An interesting test is this: If a covered entity were to use a physically separate inventory (i.e., 340B, GPO, and WAC if it is a DSH), the pharmacy technician would fill the patient’s order using a specific inventory based on the patient’s status at that exact point in time. They would not be factoring in Medicare’s 72 hour rule or a two-midnight rule, as they don’t have a crystal ball to know if the patient is going to be admitted as inpatient or not.
The discharge prescription part is really concerning. At my previous hospital, we were attempting to identify patients at high risk of medication non-compliance and providing a financial support process for their discharge medications. CMS has recognized the importance of medication adherence and teaching at discharge as well, and now include it as part of their “Core Measures” for success. Many hospitals have instituted a discharge prescription program to ensure patients leave the hospital with all of their needed medications. For GPO Prohibition hospitals, they would now need to buy their inpatient discharge medications at WAC. Once again, adversely incentivizing hospitals to create such programs that have a significant impact on readmissions to the hospital (a significant cost for healthcare as a whole).
Please assess how this may impact your covered entity, and provide comments as appropriate.
There are other areas of concern, and some areas we feel are positive (e.g., GPO Prohibition exemptions). We will continue the discussion, but wanted to start with these three first. Please provide your comments to HRSA, and please remember that the deadline is October 27th, 2015. Below are the information and ways on how to submit comments:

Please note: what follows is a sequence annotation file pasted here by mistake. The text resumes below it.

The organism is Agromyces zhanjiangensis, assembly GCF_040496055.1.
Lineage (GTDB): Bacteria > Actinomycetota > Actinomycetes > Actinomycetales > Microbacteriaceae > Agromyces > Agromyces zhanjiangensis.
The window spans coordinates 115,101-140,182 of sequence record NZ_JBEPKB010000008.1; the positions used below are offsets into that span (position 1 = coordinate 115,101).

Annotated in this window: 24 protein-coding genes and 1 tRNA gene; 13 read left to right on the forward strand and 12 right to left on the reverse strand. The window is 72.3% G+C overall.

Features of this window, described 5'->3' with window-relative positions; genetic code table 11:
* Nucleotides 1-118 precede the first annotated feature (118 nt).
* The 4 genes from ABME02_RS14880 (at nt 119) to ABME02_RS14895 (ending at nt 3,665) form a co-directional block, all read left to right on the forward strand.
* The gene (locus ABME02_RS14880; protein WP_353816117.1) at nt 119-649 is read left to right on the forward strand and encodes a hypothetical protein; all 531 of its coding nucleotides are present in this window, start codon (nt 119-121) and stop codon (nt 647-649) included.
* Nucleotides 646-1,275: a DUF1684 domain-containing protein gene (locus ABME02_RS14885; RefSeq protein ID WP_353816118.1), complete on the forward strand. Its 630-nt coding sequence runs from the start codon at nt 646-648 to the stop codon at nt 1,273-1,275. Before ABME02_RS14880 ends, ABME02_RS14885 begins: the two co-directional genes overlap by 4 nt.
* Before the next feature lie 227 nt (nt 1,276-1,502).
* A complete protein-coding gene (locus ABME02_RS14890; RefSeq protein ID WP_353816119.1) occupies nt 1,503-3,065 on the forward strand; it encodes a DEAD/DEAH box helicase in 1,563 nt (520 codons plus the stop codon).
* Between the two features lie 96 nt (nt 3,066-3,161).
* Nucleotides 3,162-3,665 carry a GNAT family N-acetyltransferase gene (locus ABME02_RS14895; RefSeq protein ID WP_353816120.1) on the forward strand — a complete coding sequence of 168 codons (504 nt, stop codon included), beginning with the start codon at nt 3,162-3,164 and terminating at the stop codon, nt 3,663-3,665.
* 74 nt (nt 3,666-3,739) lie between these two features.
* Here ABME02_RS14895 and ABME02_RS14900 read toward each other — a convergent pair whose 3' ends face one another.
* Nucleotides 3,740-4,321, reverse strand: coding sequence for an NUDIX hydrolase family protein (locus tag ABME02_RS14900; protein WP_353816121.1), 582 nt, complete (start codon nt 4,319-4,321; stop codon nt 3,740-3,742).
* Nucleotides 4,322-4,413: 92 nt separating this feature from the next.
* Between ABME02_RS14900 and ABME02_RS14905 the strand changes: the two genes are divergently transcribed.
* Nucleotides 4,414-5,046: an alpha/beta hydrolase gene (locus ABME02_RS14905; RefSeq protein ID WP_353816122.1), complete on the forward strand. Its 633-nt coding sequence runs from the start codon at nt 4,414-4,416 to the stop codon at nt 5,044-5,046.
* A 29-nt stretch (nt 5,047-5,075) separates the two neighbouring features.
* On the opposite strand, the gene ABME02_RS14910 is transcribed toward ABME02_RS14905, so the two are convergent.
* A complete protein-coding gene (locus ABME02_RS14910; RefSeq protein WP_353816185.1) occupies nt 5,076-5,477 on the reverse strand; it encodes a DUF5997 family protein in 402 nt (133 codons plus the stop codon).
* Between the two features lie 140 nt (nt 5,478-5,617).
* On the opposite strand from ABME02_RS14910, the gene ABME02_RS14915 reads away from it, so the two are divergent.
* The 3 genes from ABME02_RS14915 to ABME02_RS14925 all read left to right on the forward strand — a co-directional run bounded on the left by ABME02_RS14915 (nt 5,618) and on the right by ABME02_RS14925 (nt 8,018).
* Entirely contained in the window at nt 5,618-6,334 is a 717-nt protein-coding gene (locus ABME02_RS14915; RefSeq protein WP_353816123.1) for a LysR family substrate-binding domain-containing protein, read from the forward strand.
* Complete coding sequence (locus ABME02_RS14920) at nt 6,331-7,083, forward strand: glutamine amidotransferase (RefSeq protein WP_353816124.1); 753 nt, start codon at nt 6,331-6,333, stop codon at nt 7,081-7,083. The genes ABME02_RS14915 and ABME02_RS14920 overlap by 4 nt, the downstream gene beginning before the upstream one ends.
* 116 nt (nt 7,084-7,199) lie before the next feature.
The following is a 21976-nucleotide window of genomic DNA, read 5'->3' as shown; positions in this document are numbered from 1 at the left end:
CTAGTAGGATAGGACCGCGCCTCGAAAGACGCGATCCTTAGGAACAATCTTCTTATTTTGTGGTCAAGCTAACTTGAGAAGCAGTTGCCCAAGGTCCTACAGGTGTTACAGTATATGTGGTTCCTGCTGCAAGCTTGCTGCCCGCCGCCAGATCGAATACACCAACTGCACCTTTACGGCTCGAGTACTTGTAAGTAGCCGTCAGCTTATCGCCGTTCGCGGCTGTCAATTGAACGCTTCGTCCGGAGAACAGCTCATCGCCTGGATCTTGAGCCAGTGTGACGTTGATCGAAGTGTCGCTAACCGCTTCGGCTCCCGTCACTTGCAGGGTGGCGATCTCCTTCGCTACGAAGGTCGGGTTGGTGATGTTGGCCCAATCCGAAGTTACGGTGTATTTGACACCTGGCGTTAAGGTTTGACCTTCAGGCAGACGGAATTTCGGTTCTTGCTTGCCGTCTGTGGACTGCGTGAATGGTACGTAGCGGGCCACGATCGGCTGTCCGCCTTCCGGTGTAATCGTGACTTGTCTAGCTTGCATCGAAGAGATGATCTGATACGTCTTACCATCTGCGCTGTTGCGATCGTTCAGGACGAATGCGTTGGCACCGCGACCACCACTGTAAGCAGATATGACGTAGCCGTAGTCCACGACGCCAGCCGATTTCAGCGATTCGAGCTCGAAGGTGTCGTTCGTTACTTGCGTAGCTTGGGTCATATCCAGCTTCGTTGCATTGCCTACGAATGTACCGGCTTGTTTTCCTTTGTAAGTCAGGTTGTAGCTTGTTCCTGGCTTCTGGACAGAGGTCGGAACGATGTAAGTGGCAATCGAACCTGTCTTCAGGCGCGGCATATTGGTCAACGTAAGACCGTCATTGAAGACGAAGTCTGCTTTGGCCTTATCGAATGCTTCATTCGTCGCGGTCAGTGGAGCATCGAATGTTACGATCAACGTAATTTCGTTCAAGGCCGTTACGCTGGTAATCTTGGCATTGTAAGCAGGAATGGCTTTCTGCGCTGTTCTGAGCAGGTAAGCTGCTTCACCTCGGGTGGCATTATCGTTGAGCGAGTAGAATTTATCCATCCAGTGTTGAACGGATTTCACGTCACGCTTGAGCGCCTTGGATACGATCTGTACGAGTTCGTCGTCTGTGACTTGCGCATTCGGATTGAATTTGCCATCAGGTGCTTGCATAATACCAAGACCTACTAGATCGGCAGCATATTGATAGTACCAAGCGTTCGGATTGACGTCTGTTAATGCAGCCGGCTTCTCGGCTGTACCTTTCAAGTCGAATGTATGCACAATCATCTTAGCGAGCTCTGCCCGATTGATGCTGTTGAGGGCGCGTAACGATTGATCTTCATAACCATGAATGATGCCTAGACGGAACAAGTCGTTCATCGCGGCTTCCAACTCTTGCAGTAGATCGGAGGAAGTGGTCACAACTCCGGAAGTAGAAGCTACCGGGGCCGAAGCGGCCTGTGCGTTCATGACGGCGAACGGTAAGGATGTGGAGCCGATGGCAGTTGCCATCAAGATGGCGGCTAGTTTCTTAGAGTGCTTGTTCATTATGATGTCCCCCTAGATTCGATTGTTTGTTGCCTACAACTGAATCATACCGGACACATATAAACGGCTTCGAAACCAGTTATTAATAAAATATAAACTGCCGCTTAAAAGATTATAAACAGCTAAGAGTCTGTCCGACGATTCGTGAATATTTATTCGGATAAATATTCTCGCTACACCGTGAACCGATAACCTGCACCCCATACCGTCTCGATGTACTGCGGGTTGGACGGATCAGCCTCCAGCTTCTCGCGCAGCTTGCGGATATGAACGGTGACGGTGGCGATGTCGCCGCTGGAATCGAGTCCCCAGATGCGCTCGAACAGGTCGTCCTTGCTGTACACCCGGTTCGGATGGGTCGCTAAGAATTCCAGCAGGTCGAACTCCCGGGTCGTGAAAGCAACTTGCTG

You may submit comments, identified by the Regulatory Information Number (RIN) 0906-AB08, by any of the following methods. Please submit your comments in only one of these ways to minimize the receipt of duplicate submissions. The first is the preferred method.
Federal eRulemaking Portal: http://www.regulations.gov. Follow instructions for submitting comments. This is the preferred method for the submission of comments.
Email: 340BGuidelines@hrsa.gov. Include RIN 0906-AB08 in the subject line of the message.
Mail: Krista Pedley, Director, Office of Pharmacy Affairs (OPA), Health Resources and Services Administration (HRSA), 5600 Fishers Lane, Mail Stop 08W05A, Rockville, Maryland 20857.